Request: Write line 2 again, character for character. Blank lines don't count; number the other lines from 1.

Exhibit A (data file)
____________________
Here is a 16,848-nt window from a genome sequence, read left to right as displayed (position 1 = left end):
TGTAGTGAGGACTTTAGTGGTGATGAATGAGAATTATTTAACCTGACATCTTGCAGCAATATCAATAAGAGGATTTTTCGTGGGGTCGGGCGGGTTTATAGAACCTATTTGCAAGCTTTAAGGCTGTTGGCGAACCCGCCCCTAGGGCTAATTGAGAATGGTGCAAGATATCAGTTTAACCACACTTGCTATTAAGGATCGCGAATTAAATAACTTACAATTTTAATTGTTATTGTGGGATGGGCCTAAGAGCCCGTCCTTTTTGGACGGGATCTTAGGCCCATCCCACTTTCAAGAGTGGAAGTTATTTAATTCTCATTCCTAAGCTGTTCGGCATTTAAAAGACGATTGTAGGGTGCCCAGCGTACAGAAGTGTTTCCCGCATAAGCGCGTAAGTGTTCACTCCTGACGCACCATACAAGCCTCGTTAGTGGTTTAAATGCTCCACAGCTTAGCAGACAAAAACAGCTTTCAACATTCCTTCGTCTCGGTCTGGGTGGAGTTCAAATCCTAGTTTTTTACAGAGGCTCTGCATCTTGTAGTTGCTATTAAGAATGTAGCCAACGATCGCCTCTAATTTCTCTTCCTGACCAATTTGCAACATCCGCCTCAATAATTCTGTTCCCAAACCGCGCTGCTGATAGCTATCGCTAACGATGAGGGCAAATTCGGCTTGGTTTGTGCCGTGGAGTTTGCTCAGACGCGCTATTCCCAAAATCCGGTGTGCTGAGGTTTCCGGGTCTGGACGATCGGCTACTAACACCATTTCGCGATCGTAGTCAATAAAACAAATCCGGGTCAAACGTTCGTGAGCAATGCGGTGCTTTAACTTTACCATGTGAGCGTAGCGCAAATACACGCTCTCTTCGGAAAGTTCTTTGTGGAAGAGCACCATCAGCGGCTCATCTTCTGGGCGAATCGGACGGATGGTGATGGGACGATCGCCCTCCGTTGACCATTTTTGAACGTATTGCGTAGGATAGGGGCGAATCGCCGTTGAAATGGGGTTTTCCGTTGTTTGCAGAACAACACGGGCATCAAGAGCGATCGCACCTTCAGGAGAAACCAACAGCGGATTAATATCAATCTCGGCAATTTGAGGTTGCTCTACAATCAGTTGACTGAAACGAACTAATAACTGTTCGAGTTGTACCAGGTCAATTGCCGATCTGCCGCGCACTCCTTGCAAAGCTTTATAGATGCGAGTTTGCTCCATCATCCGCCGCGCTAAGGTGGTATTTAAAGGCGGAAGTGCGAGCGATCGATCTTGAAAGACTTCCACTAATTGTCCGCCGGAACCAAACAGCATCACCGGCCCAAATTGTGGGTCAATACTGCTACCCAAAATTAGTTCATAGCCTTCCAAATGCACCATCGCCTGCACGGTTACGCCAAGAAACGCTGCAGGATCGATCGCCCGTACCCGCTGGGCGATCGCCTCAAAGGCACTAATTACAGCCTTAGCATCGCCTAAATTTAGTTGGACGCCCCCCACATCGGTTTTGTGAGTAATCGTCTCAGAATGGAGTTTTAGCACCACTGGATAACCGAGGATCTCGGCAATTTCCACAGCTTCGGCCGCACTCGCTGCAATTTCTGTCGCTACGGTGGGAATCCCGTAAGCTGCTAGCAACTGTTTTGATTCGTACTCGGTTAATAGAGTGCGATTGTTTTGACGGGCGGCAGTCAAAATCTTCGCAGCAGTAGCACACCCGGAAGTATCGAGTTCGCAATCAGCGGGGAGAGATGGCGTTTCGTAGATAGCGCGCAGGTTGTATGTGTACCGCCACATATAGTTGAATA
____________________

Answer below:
TGTAGTGAGGACTTTAGTGGTGATGAATGAGAATTATTTAACCTGACATCTTGCAGCAATATCAATAAGAGGATTTTTCGTGGGGTCGGGCGGGTTTATAGAACCTATTTGCAAGCTTTAAGGCTGTTGGCGAACCCGCCCCTAGGGCTAATTGAGAATGGTGCAAGATATCAGTTTAACCACACTTGCTATTAAGGATCGCGAATTAAATAACTTACAATTTTAATTGTTATTGTGGGATGGGCCTAAGAGCCCGTCCTTTTTGGACGGGATCTTAGGCCCATCCCACTTTCAAGAGTGGAAGTTATTTAATTCTCATTCCTAAGCTGTTCGGCATTTAAAAGACGATTGTAGGGTGCCCAGCGTACAGAAGTGTTTCCCGCATAAGCGCGTAAGTGTTCACTCCTGACGCACCATACAAGCCTCGTTAGTGGTTTAAATGCTCCACAGCTTAGCAGACAAAAACAGCTTTCAACATTCCTTCGTCTCGGTCTGGGTGGAGTTCAAATCCTAGTTTTTTACAGAGGCTCTGCATCTTGTAGTTGCTATTAAGAATGTAGCCAACGATCGCCTCTAATTTCTCTTCCTGACCAATTTGCAACATCCGCCTCAATAATTCTGTTCCCAAACCGCGCTGCTGATAGCTATCGCTAACGATGAGGGCAAATTCGGCTTGGTTTGTGCCGTGGAGTTTGCTCAGACGCGCTATTCCCAAAATCCGGTGTGCTGAGGTTTCCGGGTCTGGACGATCGGCTACTAACACCATTTCGCGATCGTAGTCAATAAAACAAATCCGGGTCAAACGTTCGTGAGCAATGCGGTGCTTTAACTTTACCATGTGAGCGTAGCGCAAATACACGCTCTCTTCGGAAAGTTCTTTGTGGAAGAGCACCATCAGCGGCTCATCTTCTGGGCGAATCGGACGGATGGTGATGGGACGATCGCCCTCCGTTGACCATTTTTGAACGTATTGCGTAGGATAGGGGCGAATCGCCGTTGAAATGGGGTTTTCCGTTGTTTGCAGAACAACACGGGCATCAAGAGCGATCGCACCTTCAGGAGAAACCAACAGCGGATTAATATCAATCTCGGCAATTTGAGGTTGCTCTACAATCAGTTGACTGAAACGAACTAATAACTGTTCGAGTTGTACCAGGTCAATTGCCGATCTGCCGCGCACTCCTTGCAAAGCTTTATAGATGCGAGTTTGCTCCATCATCCGCCGCGCTAAGGTGGTATTTAAAGGCGGAAGTGCGAGCGATCGATCTTGAAAGACTTCCACTAATTGTCCGCCGGAACCAAACAGCATCACCGGCCCAAATTGTGGGTCAATACTGCTACCCAAAATTAGTTCATAGCCTTCCAAATGCACCATCGCCTGCACGGTTACGCCAAGAAACGCTGCAGGATCGATCGCCCGTACCCGCTGGGCGATCGCCTCAAAGGCACTAATTACAGCCTTAGCATCGCCTAAATTTAGTTGGACGCCCCCCACATCGGTTTTGTGAGTAATCGTCTCAGAATGGAGTTTTAGCACCACTGGATAACCGAGGATCTCGGCAATTTCCACAGCTTCGGCCGCACTCGCTGCAATTTCTGTCGCTACGGTGGGAATCCCGTAAGCTGCTAGCAACTGTTTTGATTCGTACTCGGTTAATAGAGTGCGATTGTTTTGACGGGCGGCAGTCAAAATCTTCGCAGCAGTAGCACACCCGGAAGTATCGAGTTCGCAATCAGCGGGGAGAGATGGCGTTTCGTAGATAGCGCGCAGGTTGTATGTGTACCGCCACATATAGTTGAATA